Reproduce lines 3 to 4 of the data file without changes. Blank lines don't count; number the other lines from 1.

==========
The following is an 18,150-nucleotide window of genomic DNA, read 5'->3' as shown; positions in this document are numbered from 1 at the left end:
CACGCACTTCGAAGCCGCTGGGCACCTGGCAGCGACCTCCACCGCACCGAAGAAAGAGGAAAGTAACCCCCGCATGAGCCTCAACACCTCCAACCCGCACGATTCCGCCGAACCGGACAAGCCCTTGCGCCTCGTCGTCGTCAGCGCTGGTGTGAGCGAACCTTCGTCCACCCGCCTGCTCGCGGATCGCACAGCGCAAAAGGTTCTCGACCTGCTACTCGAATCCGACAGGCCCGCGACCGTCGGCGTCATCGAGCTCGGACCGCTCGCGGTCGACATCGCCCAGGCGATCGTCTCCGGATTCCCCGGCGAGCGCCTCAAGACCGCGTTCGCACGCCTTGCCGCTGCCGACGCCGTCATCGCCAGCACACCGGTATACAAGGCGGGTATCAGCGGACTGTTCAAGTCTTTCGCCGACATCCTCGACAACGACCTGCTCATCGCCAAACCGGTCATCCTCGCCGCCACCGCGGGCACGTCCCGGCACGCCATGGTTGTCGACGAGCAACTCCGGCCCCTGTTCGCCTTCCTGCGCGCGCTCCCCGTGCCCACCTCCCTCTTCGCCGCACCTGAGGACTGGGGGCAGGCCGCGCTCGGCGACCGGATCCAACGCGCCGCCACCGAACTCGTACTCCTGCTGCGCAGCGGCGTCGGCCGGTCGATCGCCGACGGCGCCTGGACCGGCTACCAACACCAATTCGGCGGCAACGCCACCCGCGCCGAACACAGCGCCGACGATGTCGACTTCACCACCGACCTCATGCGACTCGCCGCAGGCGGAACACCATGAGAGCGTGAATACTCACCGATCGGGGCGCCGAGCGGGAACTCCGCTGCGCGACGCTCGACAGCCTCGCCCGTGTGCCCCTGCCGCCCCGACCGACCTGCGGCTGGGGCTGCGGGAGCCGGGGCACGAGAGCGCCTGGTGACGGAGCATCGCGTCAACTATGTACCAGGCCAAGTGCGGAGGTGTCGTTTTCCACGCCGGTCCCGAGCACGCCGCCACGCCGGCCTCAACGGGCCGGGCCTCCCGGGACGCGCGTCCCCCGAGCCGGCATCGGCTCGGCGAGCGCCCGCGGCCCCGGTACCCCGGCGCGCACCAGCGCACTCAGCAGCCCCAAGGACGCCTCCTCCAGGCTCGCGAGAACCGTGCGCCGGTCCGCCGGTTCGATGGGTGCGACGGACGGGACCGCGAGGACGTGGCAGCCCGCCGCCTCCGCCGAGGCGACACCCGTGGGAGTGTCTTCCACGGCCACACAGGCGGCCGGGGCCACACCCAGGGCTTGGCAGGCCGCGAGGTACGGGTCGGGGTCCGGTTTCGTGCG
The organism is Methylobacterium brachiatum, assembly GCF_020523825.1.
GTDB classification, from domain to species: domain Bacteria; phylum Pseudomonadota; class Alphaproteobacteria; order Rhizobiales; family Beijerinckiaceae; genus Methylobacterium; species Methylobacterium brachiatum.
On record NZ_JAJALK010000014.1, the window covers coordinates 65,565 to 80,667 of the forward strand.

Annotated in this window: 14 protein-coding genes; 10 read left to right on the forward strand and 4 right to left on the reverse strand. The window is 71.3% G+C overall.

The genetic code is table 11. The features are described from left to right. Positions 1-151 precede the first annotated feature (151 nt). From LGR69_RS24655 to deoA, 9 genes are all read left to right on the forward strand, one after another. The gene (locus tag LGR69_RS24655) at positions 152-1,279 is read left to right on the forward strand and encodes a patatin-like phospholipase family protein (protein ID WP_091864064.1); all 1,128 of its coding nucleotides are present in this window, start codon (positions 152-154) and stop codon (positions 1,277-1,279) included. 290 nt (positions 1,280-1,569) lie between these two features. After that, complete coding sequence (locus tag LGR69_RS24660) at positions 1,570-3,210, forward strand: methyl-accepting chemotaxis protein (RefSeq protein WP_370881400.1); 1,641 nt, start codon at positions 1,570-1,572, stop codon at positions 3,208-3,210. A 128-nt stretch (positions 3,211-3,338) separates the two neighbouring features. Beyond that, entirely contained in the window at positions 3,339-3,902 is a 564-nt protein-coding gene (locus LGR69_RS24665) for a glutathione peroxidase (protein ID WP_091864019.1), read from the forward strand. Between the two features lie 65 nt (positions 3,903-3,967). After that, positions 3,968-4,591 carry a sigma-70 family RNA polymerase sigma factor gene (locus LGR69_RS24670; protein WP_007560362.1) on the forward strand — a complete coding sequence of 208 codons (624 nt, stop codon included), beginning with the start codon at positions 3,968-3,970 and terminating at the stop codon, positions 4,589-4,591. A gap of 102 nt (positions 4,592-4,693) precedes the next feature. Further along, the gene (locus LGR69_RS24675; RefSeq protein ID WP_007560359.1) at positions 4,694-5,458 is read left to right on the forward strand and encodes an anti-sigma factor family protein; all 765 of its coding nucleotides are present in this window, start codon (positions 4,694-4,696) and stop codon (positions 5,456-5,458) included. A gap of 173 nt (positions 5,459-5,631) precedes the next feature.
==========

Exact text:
The organism is Methylobacterium brachiatum, assembly GCF_020523825.1.
GTDB classification, from domain to species: domain Bacteria; phylum Pseudomonadota; class Alphaproteobacteria; order Rhizobiales; family Beijerinckiaceae; genus Methylobacterium; species Methylobacterium brachiatum.